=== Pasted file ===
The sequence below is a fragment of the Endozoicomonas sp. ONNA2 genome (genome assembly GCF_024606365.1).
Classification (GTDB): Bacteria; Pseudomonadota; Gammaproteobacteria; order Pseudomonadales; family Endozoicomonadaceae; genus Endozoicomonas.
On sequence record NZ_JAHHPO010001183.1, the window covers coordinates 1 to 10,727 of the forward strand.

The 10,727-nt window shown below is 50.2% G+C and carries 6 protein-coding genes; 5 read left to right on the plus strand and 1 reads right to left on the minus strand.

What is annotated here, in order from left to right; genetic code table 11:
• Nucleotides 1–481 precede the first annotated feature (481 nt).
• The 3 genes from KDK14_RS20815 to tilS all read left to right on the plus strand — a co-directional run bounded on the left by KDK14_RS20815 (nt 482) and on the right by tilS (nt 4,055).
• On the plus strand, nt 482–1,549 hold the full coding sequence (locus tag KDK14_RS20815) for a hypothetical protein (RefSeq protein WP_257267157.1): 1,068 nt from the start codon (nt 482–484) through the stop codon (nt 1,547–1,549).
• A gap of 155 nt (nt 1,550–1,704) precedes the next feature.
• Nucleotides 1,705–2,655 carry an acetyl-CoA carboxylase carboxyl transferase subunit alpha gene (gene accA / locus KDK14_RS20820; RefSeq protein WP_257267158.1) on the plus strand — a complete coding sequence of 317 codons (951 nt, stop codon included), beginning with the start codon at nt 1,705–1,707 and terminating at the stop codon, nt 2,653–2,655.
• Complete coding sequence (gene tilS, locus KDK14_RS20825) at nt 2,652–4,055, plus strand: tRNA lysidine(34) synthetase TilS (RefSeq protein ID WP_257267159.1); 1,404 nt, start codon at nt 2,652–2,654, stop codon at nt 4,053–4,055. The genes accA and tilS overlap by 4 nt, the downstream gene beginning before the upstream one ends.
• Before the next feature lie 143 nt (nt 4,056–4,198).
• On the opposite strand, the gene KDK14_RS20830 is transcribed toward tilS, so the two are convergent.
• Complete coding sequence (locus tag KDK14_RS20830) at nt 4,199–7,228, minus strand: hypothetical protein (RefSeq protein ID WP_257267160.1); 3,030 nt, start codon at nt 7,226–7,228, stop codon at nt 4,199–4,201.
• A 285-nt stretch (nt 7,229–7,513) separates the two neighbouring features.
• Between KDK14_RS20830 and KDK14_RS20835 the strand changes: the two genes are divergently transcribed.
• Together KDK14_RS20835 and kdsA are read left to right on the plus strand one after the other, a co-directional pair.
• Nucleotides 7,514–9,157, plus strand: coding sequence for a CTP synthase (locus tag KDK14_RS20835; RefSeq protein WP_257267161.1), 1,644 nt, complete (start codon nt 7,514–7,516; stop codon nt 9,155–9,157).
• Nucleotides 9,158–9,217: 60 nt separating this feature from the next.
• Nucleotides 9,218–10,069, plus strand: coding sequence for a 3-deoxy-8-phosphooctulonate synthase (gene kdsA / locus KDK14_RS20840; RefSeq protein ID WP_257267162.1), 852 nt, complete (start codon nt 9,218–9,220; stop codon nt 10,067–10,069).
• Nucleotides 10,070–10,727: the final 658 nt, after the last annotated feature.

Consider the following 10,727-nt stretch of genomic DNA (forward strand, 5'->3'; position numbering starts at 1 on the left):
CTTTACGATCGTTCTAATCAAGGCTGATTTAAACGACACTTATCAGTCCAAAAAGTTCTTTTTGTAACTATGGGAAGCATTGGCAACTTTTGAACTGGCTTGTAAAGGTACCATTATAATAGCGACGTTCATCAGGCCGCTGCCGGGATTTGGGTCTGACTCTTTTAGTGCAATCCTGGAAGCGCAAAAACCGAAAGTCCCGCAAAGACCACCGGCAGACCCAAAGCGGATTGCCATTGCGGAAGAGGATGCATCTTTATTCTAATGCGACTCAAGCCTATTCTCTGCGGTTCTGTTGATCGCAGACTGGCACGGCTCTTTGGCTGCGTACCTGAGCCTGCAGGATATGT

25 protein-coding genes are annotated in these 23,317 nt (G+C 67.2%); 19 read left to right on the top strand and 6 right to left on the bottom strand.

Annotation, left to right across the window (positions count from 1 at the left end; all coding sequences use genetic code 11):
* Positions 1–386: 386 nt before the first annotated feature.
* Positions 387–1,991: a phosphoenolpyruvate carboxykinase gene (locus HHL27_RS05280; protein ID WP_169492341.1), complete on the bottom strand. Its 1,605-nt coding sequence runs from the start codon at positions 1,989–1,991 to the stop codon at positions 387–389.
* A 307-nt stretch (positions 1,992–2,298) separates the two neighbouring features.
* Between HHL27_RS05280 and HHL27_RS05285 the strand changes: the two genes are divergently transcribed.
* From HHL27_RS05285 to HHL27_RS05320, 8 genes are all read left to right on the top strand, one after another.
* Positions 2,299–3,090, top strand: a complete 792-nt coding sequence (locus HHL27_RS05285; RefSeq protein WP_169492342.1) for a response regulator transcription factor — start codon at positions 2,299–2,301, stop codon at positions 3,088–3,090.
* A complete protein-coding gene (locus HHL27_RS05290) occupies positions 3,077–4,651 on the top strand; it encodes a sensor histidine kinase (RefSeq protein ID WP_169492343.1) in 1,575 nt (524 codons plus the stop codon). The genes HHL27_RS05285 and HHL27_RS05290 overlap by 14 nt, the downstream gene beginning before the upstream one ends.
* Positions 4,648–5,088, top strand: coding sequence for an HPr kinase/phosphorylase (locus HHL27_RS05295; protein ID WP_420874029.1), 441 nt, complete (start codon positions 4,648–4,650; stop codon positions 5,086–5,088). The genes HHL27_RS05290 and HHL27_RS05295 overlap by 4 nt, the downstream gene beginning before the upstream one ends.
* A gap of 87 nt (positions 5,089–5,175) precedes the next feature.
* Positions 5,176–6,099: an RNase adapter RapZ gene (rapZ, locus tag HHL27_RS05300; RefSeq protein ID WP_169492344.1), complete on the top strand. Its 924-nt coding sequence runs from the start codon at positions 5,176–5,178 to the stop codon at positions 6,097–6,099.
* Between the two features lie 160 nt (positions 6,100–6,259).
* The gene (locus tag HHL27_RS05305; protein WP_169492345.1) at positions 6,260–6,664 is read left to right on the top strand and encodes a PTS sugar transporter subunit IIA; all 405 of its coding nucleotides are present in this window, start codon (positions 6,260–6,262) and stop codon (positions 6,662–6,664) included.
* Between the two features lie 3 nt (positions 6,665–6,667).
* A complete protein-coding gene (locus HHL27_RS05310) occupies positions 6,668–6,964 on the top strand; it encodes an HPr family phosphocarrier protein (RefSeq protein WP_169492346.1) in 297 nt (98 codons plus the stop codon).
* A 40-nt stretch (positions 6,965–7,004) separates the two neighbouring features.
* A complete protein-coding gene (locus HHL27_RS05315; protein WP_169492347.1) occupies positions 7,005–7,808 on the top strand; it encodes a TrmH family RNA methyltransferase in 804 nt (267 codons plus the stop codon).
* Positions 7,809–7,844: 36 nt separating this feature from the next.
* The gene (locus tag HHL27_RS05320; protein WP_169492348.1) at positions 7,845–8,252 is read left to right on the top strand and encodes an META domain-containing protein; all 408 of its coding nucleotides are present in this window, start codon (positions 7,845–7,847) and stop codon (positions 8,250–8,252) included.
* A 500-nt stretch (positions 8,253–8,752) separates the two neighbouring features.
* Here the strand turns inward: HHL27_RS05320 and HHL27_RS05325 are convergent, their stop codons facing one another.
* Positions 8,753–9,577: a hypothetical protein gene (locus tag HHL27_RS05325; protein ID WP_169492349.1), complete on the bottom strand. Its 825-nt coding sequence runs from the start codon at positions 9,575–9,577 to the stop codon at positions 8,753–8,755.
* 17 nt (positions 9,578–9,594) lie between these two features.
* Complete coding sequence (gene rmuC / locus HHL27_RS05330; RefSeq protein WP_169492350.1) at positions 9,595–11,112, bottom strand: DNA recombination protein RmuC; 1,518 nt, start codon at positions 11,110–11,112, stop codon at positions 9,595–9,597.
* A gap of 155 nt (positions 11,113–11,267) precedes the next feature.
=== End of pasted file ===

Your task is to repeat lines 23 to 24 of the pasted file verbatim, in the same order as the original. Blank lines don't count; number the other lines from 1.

CTTTACGATCGTTCTAATCAAGGCTGATTTAAACGACACTTATCAGTCCAAAAAGTTCTTTTTGTAACTATGGGAAGCATTGGCAACTTTTGAACTGGCTTGTAAAGGTACCATTATAATAGCGACGTTCATCAGGCCGCTGCCGGGATTTGGGTCTGACTCTTTTAGTGCAATCCTGGAAGCGCAAAAACCGAAAGTCCCGCAAAGACCACCGGCAGACCCAAAGCGGATTGCCATTGCGGAAGAGGATGCATCTTTATTCTAATGCGACTCAAGCCTATTCTCTGCGGTTCTGTTGATCGCAGACTGGCACGGCTCTTTGGCTGCGTACCTGAGCCTGCAGGATATGT

25 protein-coding genes are annotated in these 23,317 nt (G+C 67.2%); 19 read left to right on the top strand and 6 right to left on the bottom strand.